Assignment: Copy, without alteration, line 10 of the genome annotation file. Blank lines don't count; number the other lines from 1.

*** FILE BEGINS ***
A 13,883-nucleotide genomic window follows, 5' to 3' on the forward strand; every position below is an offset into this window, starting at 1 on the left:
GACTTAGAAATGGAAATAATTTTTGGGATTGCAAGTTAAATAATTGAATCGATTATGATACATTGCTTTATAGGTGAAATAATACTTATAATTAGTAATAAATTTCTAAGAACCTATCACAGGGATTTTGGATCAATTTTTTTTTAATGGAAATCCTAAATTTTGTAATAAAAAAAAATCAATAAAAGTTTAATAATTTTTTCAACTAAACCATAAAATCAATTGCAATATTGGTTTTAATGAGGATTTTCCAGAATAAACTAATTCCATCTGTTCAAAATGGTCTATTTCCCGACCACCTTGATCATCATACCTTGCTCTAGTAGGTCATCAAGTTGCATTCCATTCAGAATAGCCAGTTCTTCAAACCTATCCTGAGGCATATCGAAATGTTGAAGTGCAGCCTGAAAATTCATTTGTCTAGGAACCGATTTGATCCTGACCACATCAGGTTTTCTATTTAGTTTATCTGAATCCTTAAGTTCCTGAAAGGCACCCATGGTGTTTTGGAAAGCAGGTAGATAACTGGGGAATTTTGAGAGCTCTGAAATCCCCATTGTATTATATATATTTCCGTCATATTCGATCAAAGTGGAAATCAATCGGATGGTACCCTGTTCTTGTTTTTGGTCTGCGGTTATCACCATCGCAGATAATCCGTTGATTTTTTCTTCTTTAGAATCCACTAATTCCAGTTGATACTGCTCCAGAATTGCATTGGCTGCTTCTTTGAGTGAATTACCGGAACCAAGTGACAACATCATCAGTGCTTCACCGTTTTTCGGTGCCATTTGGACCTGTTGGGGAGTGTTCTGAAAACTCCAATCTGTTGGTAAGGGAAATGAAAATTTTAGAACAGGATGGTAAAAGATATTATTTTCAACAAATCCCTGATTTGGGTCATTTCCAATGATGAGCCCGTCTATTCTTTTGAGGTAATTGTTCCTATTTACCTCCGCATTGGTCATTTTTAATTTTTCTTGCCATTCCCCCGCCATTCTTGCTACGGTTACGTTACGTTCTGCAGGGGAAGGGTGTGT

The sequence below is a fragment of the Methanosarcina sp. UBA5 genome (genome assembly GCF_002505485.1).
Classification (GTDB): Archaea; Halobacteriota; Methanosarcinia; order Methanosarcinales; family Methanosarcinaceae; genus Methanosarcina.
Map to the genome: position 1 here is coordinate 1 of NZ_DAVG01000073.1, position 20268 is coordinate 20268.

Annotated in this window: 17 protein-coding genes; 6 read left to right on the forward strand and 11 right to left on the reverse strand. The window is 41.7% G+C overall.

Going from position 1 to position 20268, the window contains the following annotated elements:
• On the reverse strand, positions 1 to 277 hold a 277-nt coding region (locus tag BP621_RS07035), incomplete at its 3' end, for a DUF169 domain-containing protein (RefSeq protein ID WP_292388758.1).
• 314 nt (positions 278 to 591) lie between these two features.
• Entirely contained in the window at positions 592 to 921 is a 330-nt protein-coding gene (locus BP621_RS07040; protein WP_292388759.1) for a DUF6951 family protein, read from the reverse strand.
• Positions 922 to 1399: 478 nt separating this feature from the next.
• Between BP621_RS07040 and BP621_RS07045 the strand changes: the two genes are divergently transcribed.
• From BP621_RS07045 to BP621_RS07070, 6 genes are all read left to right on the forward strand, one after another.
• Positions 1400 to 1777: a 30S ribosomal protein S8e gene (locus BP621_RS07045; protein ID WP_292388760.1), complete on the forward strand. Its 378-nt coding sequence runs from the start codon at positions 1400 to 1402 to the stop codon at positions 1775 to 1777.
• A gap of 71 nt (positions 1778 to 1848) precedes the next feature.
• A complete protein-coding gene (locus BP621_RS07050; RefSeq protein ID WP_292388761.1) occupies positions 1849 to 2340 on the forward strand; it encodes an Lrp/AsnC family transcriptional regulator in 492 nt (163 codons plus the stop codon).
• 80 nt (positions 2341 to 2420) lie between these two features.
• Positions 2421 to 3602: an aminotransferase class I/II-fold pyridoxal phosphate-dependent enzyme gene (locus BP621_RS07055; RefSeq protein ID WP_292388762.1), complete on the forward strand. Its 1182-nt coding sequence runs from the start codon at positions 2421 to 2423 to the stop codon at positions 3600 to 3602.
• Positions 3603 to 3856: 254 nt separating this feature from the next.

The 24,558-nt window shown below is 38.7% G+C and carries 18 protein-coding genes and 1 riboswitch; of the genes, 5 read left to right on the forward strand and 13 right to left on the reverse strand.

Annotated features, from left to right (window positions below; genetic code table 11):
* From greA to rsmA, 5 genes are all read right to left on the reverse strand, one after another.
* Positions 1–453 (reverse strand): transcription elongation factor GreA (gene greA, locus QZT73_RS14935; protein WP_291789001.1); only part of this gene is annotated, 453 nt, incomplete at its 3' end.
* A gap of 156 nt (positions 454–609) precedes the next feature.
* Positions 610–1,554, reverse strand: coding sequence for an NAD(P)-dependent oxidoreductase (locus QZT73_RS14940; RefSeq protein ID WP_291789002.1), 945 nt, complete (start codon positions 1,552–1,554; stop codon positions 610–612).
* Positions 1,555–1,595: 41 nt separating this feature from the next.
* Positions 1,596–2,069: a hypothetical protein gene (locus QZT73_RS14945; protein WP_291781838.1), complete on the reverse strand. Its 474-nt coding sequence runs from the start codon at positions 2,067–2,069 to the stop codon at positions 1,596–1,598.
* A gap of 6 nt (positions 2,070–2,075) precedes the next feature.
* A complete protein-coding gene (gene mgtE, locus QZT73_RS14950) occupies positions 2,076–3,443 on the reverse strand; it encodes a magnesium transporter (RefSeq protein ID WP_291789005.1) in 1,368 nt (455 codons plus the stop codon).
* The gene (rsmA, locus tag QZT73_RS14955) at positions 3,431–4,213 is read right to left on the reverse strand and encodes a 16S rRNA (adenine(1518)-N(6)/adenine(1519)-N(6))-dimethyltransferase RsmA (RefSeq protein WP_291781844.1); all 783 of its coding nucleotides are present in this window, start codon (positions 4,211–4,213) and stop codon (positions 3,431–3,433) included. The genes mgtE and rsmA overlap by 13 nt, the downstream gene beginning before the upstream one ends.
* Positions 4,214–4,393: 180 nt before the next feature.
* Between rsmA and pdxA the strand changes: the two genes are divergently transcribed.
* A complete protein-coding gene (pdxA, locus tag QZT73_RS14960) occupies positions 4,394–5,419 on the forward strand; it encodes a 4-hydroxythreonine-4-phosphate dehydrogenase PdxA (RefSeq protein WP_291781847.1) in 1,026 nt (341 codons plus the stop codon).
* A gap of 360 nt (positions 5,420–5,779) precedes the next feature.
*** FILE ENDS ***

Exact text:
• Entirely contained in the window at positions 592 to 921 is a 330-nt protein-coding gene (locus BP621_RS07040; protein WP_292388759.1) for a DUF6951 family protein, read from the reverse strand.